The recent RP Data house price figures showing a drop in prices have given the media a wake-up call. But for others, they represented a buying opportunity.
The RP Data analysis showed that house prices had fallen by 1.9 per cent in May. Some journalists saw this as evidence of the bursting of a housing bubble. But others, with better qualifications, were more philosophical. AAP’s Chief-Economist, Garry Shilson-Josling, noted that house prices always drop in May. He said, “If the usual pattern is to be followed, by the end of June prices should be just about back up to where they were before the downturn through May.”
No, the sky is not falling down; this is good news – cheaper prices create opportunities for those who have been priced out of the market. Pretty much in the same week, the Commonwealth Bank-Housing Industry Association produced research that housing affordability is the best it has been for 12 YEARS.
But it’s only good news if buyers are confident that prices will not drop further. It’s a bit like one of those summer thunderstorms Australia gets; sure it’s dark and wet when it’s happening, but we know that we eill see the sun in an hour or so.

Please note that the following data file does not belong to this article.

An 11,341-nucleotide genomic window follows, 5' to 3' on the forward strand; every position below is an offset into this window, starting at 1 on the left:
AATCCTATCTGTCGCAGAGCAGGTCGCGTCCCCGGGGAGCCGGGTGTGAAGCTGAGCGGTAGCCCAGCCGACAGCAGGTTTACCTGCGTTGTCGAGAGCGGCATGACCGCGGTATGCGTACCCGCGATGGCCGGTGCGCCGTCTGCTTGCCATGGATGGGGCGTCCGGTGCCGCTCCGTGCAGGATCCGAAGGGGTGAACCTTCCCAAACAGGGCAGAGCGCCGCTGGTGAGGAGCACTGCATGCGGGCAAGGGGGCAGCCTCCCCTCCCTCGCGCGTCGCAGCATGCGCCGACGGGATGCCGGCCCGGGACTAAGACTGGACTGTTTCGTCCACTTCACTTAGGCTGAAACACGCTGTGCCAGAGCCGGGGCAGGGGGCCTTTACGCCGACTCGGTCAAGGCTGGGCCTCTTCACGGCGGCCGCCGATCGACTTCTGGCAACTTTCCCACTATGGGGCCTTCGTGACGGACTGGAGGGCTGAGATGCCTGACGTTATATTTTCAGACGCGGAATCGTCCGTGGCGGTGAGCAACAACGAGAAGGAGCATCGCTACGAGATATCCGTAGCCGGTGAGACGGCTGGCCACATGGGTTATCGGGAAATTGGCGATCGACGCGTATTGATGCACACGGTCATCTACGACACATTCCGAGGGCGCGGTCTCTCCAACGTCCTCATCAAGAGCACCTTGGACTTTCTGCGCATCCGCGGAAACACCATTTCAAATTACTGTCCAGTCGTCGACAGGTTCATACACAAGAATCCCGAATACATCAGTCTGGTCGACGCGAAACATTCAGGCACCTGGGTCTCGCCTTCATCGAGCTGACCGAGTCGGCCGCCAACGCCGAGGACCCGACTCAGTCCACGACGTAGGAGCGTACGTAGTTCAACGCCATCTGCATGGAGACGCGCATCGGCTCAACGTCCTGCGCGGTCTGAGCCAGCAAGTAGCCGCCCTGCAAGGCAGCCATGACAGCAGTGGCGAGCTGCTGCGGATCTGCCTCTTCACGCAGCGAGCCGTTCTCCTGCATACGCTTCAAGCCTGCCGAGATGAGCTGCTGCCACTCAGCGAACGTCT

In the same week, BIS Shrapnel produced research predicting 15 per cent price growth for Sydney’s units over the next two years.
There are two compelling reasons why we know the sun will come out tomorrow. The first is fundamentals – next year, Australia’s population is due to reach 24 million and the country is still not building enough properties to meet national demand.
The second is that interest rates will remain low for some time. The Reserve Bank has forecast a considerable period of interest rate stability – something that Saul Eslake (Bank of America Merril-Lynch’s Chief Economist) predicts will go on well into 2015.
The RP Data property price drops will only convince The Reserve that it is right to keep interest rates low.
Property prices may well have dropped last month. But that is hardly apocalyptic. Due to sound economic fundamentals the chances are that, after a brief period of pessimism, economic fundamentals will ensure that property has a blue-sky future.